As a further symbol of the artist's family's involvement within his career, his studio would start to expand over time and this gave the opportunity for him to introduce his brother, Giordano, into the fold for the first time. Both Italy and the Flemish regions during this period had a long history of passing on skills through the generations and so this would have been seen as entirely expected, once the younger brother had shown any inclination towards art as a career. Towards the end of the 1460s the artist would begin producing single portraits in large numbers, which was not something typical of the period. This can be considered another strong influence that he left upon others. He would continue to work efficiently, possibly relocating for a period to the Italian mainland where he could more easily attract wealthy patrons. His style also continued to evolve, under the influence of other artists, many of whom he was already personally familiar with.
Virgin Annunciate, Portrait of a Man, St Jerome in his Study and St Sebastian are some of the most famous paintings produced by Antonello da Messina across his career. His impact and reputation ensures that some of his most significant artworks can be found in some high profile European art galleries and museums, helping to tell the story of the influence made by Southern Italian artists to the Renaissance, which is sometimes forgotten. His connection to several famous names from Italian and Flemish art has also helped more people to discover his work, and it is his involvement in promoting the use of oils within his own native region which perhaps was the most important impact that he made across his career. There are around thirty artworks left in existence which have confidently been attributed to the artist, with many still remaining in Italy, and others based in France, Germany and the UK, with all of them now commanding considerable valuations.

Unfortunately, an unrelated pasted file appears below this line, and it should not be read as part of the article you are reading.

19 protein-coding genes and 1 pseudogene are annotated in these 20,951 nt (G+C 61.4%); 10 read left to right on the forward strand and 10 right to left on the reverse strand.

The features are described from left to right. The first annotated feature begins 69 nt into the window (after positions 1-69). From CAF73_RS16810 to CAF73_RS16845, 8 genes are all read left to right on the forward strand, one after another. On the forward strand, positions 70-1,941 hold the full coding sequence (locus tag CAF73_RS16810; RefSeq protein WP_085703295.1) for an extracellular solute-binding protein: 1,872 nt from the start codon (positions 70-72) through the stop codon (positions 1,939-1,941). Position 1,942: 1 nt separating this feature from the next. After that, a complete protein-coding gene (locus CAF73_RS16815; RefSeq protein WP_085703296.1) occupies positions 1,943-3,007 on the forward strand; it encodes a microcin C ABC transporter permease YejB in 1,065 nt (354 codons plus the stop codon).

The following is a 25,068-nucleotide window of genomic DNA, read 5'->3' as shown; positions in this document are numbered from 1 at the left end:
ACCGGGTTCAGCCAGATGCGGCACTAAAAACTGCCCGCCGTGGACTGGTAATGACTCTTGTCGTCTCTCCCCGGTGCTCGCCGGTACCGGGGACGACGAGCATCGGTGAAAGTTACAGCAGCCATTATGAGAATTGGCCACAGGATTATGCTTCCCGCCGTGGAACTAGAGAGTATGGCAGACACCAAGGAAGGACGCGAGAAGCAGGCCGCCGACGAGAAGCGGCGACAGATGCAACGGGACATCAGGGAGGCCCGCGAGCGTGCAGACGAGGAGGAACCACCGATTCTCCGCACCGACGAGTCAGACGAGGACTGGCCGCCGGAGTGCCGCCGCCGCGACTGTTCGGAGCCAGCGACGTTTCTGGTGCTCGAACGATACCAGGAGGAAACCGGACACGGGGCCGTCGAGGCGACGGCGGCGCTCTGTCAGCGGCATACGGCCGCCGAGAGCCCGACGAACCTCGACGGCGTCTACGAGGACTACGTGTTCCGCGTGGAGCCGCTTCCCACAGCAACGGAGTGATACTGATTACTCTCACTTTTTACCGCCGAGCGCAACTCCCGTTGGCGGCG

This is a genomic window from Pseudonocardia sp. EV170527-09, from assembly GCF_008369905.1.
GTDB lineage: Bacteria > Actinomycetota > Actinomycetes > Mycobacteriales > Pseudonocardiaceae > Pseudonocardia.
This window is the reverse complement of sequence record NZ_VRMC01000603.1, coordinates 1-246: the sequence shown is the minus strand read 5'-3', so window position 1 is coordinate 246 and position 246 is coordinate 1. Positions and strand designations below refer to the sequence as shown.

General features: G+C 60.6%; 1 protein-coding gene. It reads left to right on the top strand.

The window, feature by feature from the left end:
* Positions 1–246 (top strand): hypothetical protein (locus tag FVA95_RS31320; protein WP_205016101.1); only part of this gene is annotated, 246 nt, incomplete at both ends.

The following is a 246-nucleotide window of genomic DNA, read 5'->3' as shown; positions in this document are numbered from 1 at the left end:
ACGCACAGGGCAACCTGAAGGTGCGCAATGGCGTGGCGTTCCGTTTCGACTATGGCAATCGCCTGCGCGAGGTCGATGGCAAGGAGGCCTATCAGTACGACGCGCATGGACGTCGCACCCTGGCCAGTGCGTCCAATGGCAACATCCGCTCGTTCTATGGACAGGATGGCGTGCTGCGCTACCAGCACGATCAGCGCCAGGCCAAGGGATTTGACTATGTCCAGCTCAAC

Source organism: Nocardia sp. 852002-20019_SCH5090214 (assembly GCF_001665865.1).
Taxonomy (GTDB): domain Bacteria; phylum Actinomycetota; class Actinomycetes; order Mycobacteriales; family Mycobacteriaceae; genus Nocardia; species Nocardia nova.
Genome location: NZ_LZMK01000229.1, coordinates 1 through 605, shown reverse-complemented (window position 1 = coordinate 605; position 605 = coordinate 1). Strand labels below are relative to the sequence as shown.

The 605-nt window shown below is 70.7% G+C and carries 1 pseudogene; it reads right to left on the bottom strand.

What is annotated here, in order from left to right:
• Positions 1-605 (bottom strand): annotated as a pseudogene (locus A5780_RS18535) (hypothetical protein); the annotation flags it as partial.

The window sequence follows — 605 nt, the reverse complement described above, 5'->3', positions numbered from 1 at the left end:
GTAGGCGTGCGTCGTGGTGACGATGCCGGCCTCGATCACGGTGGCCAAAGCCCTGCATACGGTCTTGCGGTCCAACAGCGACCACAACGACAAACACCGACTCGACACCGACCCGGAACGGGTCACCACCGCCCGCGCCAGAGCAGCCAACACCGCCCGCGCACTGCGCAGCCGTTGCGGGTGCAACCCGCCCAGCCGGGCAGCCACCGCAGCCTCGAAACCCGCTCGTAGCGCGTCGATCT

The artist eventually passed away in Messina in 1479 having moved back home just a few years earlier after a successful stint living in Venice. His unfinished paintings were taken on by his highly trained studio, including his son Jacobello. He had by this stage built up a successful studio which would be able to continue to function effectively even after his death, meaning his legacy was secured, as was the financial security of his children. Normally in these circumstances there would be a school which continued his stylistic traits, but sadly that was not to be the case for Antonello da Messina. Despite that, his legacy is entirely understood and he served a critical role in the exchanging of ideas and techniques between the two major artistic regions of Europe at that time - namely Italy and the Flemish regions in the North. The result would be future generations being able to find innovative ways of fusing these two movements together and taking the best bits of both.